Is it worth it to get a 16 week long AEMT certification at Best Practice Medicine when you can get your endorsements over a weekend and be able to do the same thing? Short answer — yes it is 100% worth it.
Let’s take a look at what an AEMT is...
The difference between an EMT and AEMT is the addition of advanced emergency medical care knowledge. Becoming an AEMT allows you to gain higher pay and provide higher levels of care to your community, but isn’t as difficult to obtain as a paramedic certification is.
The primary focus of the Advanced Emergency Medical Technician is to provide basic and limited advanced emergency medical care and transportation for critical and emergent patients who access the emergency medical system. Historically referred to as an "I-99" or "intermediate EMT" – this individual possesses the basic knowledge and skills necessary to provide patient care and transportation. Advanced Emergency Medical Technicians function as part of a comprehensive EMS response, under medical oversight. Advanced Emergency Medical Technicians perform interventions with the basic and advanced equipment typically found on an ambulance. The Advanced Emergency Medical Technician is an important link in the chain of care for the emergency health care system, particularly in rural areas where the infrastructure and systems can't necessarily support a Paramedic.
What is the scope of practice for an AEMT?
An Advanced Emergency Medical Technician (AEMT) may, under the direction of a Medical Director:
- Perform all procedures that an EMT may perform;
- Initiate peripheral intravenous (IV) lines in unconscious patients;
- Maintain peripheral intravenous (IV) lines;
- Initiate saline or similar fluid therapies in unconscious patients;
- Draw peripheral blood specimens;
- Insert an uncuffed pharyngeal airway devices like KING airways and LMAs
- Perform tracheobronchial suctioning of an already intubated patient; and
- Prepare and administer the following medications under specific written protocols authorized by the Medical Director or direct orders from a licensed consultant physician:
- Physiologic isotonic crystalloid solution IV or IO
- Anaphylaxis: epinephrine IM
- Antidotes: Naloxone hydrochloride SL, IM, or IV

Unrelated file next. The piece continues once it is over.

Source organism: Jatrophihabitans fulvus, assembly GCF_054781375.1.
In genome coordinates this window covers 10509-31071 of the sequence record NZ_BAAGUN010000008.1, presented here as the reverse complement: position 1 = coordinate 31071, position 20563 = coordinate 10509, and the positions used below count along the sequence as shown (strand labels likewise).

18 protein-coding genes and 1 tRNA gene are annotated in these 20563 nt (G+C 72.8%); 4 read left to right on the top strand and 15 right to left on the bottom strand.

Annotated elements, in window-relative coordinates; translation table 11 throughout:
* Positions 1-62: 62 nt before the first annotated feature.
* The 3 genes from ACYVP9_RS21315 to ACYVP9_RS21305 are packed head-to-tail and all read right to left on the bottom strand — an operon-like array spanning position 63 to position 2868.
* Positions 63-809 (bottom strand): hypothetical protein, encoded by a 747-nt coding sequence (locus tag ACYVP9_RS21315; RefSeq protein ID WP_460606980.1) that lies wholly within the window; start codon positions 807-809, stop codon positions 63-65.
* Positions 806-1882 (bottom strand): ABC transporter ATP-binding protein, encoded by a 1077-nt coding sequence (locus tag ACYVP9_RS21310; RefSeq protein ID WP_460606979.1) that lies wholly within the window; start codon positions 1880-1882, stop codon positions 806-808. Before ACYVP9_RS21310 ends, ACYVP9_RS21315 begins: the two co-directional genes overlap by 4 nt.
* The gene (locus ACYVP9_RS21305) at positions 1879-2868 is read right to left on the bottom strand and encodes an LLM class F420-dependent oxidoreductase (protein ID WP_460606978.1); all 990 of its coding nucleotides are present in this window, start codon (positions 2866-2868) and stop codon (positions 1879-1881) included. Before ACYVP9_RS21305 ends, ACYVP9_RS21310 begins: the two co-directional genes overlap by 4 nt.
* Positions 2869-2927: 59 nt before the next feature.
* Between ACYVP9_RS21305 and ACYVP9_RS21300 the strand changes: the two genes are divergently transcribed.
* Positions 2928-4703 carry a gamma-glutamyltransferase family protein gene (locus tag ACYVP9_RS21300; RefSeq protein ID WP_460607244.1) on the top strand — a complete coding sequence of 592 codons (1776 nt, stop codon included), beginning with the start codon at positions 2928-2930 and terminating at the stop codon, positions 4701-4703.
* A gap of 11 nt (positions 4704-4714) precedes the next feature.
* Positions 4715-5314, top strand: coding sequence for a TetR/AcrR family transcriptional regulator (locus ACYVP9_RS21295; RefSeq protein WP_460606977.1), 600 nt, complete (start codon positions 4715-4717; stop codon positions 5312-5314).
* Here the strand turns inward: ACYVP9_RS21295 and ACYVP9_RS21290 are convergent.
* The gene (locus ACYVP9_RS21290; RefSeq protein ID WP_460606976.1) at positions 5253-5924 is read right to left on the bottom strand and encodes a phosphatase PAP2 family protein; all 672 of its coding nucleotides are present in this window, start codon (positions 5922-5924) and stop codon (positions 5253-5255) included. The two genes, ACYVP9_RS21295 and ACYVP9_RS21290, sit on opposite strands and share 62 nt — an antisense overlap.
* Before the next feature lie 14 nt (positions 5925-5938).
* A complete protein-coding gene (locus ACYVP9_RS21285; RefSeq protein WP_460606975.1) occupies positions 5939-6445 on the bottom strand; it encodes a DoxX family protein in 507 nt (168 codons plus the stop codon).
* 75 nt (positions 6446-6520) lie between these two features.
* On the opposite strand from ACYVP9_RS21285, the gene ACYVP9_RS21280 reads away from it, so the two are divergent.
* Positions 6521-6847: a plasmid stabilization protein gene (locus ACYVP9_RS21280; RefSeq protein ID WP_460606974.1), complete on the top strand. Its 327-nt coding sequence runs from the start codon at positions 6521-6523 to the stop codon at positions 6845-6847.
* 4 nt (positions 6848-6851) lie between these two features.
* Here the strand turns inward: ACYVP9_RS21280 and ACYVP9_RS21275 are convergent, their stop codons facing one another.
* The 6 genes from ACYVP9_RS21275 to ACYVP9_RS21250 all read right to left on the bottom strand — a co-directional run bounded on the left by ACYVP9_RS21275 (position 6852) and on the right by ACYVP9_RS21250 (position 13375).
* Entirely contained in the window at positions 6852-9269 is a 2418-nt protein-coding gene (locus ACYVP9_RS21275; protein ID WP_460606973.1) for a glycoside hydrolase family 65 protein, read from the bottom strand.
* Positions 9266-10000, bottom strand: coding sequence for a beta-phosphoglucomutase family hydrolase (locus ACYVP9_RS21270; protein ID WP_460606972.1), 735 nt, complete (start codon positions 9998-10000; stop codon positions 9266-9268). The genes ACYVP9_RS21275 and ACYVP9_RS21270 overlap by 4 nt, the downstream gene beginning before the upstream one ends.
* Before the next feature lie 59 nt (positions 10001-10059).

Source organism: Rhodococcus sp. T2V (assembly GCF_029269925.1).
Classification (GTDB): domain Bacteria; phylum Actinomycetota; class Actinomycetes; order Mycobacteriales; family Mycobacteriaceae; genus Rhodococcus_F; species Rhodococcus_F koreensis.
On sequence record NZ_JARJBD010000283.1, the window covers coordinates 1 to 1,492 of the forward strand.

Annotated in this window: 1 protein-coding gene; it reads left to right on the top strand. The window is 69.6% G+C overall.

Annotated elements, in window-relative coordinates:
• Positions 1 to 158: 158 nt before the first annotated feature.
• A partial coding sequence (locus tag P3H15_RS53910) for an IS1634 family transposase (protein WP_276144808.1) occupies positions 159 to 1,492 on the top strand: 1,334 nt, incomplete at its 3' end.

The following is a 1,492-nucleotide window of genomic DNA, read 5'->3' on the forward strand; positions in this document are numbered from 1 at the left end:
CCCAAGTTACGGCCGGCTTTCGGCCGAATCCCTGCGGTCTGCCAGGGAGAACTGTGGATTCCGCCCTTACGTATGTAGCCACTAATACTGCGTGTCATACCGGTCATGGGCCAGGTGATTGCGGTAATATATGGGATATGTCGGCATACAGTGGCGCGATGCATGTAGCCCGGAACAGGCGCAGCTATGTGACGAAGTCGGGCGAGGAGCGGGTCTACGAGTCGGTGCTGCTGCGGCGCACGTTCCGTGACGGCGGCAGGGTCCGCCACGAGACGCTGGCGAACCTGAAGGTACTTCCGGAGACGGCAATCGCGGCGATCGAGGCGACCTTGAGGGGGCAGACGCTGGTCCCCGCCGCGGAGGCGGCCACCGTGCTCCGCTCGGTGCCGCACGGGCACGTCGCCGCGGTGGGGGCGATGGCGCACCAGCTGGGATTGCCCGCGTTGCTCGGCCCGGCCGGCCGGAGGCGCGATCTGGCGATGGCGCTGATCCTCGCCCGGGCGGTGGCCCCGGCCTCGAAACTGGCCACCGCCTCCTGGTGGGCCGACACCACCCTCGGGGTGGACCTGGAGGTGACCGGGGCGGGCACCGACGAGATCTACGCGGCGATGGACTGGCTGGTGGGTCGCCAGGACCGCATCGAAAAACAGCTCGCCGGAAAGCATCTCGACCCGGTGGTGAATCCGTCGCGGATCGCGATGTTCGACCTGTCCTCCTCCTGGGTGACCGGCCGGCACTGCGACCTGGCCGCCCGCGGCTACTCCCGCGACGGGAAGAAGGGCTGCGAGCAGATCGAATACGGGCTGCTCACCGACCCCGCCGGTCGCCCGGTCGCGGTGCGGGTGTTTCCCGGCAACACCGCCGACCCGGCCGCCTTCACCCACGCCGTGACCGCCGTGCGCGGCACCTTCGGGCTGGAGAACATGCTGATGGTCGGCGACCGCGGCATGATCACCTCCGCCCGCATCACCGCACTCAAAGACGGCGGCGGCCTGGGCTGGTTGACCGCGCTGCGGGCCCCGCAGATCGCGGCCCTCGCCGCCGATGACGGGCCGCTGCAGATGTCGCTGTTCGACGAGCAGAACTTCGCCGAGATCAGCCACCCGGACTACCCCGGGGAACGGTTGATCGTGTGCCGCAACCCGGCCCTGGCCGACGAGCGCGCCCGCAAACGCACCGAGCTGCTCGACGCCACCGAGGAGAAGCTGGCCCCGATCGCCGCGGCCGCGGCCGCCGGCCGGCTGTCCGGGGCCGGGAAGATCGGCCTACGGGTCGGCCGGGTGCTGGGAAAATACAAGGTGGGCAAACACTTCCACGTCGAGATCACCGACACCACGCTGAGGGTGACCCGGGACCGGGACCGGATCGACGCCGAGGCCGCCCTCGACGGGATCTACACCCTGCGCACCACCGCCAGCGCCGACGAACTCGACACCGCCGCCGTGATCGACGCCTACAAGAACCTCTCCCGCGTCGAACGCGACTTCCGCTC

- Antihypoglycemics: Hypertonic glucose IV;
- Catecholamine: Epinephrine 1:1000; Epinephrine 1:10,000 IM or IV
- Parasympathetic Blocker: Atropine IV
- Nebulized bronchodilators: as determined by the Medical Director
- Non-Opioid Analgesics for acute pain as determined by their Medical Director
- Prepare and administer immunizations in the event of an outbreak or epidemic as declared by the Chief Public Health Officer or designated public health officer, as part of an emergency immunization program, under the Medical Director’s standing order;
- Prepare and administer immunizations for seasonal and pandemic influenza vaccinations according to the Chief Public Health Officer’s recommended immunization guidelines as directed by the agency’s Medical Director’s standing order;
- Distribute medications at the direction of the Medical Director as a component of a mass distribution effort;
- Maintain during transport any intravenous medication infusions or other procedures which were initiated in a medical facility, if clear and understandable written instructions for such maintenance have been provided by the physician at the sending medical facility;
- Perform EKG rhythm interpretation of ventricular fibrillation, ventricular tachycardia, pulseless electrical activity, and asystole; and
- Perform cardiac defibrillation with a manual defibrillator.
Yes — a weekend endorsement course can permit EMTs to provide some of the above interventions, but an AEMT certification is added value.
Understand the why. Endorsements such as EMT Medication Endorsement, IV / IO Maintenance Endorsement, Advanced Airway Endorsement are great for what they are. Many EMTs with these endorsements are great at knowing how to perform these procedures. However, understanding why behind a procedure gives an AEMT a massive leg up when they are providing patient care. It is proven that understanding the why behind a procedure results in better outcomes for patients and providers. That’s what we are all trying to accomplish — better outcomes for every one.
Be nationally certified. Endorsements are great if you would like to remain in one state or county. However, moving from department to department or crossing state lines often means switching Medical Directors who may or may not accept your endorsements. Additionally, there is a national need for AEMTs! National Registry of Emergency Medical Technicians - Advanced (NREMT-A) can go anywhere and perform their scope of practice under the direction of a Medical Director across the country. AEMTs do not have to continually take endorsement courses for the same scope of practice over and over again, their scope of practice is built into their certification.